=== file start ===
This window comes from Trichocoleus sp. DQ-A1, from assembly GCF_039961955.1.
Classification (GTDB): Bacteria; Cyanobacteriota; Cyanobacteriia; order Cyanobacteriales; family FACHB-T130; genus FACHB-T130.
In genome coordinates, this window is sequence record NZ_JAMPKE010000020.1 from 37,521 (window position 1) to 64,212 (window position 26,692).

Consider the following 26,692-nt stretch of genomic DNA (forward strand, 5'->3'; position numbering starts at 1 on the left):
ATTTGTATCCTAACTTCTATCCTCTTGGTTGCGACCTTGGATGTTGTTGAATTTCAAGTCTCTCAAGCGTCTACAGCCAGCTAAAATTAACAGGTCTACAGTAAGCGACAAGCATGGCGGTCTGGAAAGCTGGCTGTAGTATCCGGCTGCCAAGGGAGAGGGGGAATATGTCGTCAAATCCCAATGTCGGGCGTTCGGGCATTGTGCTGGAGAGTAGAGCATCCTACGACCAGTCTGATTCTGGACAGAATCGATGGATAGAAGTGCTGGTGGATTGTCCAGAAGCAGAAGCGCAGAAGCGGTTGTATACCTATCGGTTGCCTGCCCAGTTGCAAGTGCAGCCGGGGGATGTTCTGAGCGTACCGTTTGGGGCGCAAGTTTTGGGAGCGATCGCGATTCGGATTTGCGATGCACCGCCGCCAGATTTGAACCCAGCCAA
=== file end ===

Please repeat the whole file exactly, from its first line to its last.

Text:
This window comes from Trichocoleus sp. DQ-A1, from assembly GCF_039961955.1.
Classification (GTDB): Bacteria; Cyanobacteriota; Cyanobacteriia; order Cyanobacteriales; family FACHB-T130; genus FACHB-T130.
In genome coordinates, this window is sequence record NZ_JAMPKE010000020.1 from 37,521 (window position 1) to 64,212 (window position 26,692).

Consider the following 26,692-nt stretch of genomic DNA (forward strand, 5'->3'; position numbering starts at 1 on the left):
ATTTGTATCCTAACTTCTATCCTCTTGGTTGCGACCTTGGATGTTGTTGAATTTCAAGTCTCTCAAGCGTCTACAGCCAGCTAAAATTAACAGGTCTACAGTAAGCGACAAGCATGGCGGTCTGGAAAGCTGGCTGTAGTATCCGGCTGCCAAGGGAGAGGGGGAATATGTCGTCAAATCCCAATGTCGGGCGTTCGGGCATTGTGCTGGAGAGTAGAGCATCCTACGACCAGTCTGATTCTGGACAGAATCGATGGATAGAAGTGCTGGTGGATTGTCCAGAAGCAGAAGCGCAGAAGCGGTTGTATACCTATCGGTTGCCTGCCCAGTTGCAAGTGCAGCCGGGGGATGTTCTGAGCGTACCGTTTGGGGCGCAAGTTTTGGGAGCGATCGCGATTCGGATTTGCGATGCACCGCCGCCAGATTTGAACCCAGCCAA